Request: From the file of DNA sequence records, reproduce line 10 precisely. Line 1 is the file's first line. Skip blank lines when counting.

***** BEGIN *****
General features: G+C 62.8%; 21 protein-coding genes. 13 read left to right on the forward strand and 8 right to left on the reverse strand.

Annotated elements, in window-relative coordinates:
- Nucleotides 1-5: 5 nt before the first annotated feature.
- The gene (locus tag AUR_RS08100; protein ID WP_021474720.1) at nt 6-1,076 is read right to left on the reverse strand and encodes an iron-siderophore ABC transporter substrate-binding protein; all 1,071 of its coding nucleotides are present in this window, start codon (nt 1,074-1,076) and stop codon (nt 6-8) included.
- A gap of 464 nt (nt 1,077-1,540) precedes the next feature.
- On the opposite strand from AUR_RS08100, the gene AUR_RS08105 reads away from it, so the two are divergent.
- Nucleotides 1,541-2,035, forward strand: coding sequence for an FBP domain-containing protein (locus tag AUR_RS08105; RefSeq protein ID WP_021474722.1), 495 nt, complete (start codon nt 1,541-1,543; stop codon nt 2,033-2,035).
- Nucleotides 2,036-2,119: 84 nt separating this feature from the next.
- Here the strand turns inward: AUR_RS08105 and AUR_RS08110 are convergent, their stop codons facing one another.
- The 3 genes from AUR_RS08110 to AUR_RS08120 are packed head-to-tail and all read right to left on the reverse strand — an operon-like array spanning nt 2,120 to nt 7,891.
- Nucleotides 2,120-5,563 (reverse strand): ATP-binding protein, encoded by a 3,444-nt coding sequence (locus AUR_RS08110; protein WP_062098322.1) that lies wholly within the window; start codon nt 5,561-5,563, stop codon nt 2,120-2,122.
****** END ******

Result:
- The 3 genes from AUR_RS08110 to AUR_RS08120 are packed head-to-tail and all read right to left on the reverse strand — an operon-like array spanning nt 2,120 to nt 7,891.